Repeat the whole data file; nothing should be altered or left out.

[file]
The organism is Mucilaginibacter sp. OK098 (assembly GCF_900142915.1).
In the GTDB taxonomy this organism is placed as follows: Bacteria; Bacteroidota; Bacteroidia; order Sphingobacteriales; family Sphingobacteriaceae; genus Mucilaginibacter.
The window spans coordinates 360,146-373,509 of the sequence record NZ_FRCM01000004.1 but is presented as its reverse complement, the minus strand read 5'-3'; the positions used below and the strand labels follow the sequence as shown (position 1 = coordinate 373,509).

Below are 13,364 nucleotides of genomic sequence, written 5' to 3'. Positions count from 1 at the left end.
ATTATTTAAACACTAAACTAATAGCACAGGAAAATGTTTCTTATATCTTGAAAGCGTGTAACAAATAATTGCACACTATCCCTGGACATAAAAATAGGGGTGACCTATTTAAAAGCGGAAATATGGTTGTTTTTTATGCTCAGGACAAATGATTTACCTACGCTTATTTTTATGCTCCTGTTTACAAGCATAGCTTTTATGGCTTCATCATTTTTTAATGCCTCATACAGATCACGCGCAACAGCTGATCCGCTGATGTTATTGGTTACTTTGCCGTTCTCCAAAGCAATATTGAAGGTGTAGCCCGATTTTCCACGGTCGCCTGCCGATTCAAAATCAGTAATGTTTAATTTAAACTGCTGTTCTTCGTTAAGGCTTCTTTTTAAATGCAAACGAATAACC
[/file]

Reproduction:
The organism is Mucilaginibacter sp. OK098 (assembly GCF_900142915.1).
In the GTDB taxonomy this organism is placed as follows: Bacteria; Bacteroidota; Bacteroidia; order Sphingobacteriales; family Sphingobacteriaceae; genus Mucilaginibacter.
The window spans coordinates 360,146-373,509 of the sequence record NZ_FRCM01000004.1 but is presented as its reverse complement, the minus strand read 5'-3'; the positions used below and the strand labels follow the sequence as shown (position 1 = coordinate 373,509).

Below are 13,364 nucleotides of genomic sequence, written 5' to 3'. Positions count from 1 at the left end.
ATTATTTAAACACTAAACTAATAGCACAGGAAAATGTTTCTTATATCTTGAAAGCGTGTAACAAATAATTGCACACTATCCCTGGACATAAAAATAGGGGTGACCTATTTAAAAGCGGAAATATGGTTGTTTTTTATGCTCAGGACAAATGATTTACCTACGCTTATTTTTATGCTCCTGTTTACAAGCATAGCTTTTATGGCTTCATCATTTTTTAATGCCTCATACAGATCACGCGCAACAGCTGATCCGCTGATGTTATTGGTTACTTTGCCGTTCTCCAAAGCAATATTGAAGGTGTAGCCCGATTTTCCACGGTCGCCTGCCGATTCAAAATCAGTAATGTTTAATTTAAACTGCTGTTCTTCGTTAAGGCTTCTTTTTAAATGCAAACGAATAACC